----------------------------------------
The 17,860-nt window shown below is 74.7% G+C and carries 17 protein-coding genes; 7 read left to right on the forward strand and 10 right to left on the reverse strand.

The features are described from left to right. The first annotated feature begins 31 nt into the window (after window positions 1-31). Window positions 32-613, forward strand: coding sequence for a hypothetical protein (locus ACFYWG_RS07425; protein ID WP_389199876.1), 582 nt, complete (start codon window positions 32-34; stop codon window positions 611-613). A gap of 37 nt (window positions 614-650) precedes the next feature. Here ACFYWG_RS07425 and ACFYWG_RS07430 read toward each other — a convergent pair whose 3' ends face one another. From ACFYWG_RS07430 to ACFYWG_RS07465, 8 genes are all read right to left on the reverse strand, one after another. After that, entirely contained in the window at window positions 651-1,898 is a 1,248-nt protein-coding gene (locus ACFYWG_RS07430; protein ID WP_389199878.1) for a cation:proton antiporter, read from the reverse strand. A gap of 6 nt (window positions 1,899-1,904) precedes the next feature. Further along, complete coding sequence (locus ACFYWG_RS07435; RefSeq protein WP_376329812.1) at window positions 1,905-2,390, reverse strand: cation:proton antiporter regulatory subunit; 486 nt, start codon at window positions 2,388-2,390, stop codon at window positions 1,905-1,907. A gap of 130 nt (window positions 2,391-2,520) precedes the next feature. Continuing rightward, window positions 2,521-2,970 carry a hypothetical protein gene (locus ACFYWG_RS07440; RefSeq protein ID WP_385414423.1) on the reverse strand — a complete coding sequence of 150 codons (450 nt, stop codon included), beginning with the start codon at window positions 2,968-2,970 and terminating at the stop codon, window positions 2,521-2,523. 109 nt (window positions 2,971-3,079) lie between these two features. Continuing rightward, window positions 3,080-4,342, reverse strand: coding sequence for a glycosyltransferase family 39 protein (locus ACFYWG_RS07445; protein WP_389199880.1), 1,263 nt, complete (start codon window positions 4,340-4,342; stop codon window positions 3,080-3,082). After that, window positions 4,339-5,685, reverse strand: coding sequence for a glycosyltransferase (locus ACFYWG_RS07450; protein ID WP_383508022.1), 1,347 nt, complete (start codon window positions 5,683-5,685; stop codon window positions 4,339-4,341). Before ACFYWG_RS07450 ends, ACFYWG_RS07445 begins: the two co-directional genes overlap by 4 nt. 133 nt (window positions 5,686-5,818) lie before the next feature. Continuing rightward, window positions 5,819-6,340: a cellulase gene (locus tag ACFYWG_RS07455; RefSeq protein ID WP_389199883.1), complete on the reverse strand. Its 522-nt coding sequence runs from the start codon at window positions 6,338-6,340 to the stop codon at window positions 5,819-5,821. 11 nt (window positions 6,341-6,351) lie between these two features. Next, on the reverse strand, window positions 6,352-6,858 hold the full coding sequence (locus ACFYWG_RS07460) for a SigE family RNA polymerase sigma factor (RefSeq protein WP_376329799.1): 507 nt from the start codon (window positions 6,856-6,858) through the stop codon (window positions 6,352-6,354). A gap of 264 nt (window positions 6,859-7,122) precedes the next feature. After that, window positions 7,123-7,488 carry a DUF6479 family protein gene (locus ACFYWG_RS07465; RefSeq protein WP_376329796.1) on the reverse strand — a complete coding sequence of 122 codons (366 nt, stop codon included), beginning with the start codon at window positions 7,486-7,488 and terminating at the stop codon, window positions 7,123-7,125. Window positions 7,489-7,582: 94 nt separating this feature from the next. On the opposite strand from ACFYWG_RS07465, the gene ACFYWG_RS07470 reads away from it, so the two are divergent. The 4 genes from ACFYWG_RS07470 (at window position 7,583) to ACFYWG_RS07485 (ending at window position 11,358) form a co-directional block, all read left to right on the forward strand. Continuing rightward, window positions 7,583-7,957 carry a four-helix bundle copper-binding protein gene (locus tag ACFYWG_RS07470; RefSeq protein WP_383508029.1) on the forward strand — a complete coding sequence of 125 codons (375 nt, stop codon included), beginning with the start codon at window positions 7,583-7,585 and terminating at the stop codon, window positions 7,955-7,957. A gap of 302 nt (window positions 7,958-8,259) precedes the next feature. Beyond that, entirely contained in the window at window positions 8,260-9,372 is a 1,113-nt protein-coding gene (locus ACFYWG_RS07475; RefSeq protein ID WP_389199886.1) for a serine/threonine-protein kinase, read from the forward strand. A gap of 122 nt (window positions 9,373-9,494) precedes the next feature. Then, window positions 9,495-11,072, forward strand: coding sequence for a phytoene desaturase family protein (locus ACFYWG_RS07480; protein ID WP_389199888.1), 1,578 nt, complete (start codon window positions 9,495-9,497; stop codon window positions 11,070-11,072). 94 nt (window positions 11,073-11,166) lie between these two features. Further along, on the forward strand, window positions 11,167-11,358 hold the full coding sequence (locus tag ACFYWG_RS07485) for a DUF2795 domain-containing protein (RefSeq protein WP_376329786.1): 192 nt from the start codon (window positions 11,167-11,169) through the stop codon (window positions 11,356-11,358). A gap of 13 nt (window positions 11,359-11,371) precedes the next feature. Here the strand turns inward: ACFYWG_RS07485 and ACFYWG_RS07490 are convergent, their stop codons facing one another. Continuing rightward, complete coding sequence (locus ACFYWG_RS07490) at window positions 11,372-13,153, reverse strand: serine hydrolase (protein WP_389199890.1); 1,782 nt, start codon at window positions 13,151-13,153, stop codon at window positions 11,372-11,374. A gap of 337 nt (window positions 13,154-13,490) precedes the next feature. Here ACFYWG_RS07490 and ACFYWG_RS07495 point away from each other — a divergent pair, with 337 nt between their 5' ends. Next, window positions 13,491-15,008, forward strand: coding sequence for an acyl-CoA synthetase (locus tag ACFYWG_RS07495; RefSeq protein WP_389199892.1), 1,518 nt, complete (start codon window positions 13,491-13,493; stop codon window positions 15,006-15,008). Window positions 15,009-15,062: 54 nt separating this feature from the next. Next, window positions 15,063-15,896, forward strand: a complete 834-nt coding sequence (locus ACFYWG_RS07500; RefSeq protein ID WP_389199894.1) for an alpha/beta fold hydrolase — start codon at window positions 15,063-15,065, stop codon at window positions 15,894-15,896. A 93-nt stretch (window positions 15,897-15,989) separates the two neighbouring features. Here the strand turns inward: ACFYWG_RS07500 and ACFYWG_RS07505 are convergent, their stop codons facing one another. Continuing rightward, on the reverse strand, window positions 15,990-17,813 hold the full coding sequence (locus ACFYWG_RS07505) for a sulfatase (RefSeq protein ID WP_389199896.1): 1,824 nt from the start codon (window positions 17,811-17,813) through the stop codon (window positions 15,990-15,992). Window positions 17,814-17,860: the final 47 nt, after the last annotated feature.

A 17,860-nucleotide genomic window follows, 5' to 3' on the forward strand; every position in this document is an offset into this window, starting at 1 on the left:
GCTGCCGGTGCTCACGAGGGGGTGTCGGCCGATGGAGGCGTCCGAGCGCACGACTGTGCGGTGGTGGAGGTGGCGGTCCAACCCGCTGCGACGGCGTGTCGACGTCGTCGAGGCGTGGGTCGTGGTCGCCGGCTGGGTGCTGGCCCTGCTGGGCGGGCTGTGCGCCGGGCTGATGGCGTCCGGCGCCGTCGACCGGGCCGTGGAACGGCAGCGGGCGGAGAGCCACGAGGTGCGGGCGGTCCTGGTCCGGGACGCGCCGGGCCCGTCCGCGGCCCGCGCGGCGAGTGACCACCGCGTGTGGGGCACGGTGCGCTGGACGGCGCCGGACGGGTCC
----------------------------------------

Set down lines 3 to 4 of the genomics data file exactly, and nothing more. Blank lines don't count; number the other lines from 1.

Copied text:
A 17,860-nucleotide genomic window follows, 5' to 3' on the forward strand; every position in this document is an offset into this window, starting at 1 on the left:
GCTGCCGGTGCTCACGAGGGGGTGTCGGCCGATGGAGGCGTCCGAGCGCACGACTGTGCGGTGGTGGAGGTGGCGGTCCAACCCGCTGCGACGGCGTGTCGACGTCGTCGAGGCGTGGGTCGTGGTCGCCGGCTGGGTGCTGGCCCTGCTGGGCGGGCTGTGCGCCGGGCTGATGGCGTCCGGCGCCGTCGACCGGGCCGTGGAACGGCAGCGGGCGGAGAGCCACGAGGTGCGGGCGGTCCTGGTCCGGGACGCGCCGGGCCCGTCCGCGGCCCGCGCGGCGAGTGACCACCGCGTGTGGGGCACGGTGCGCTGGACGGCGCCGGACGGGTCC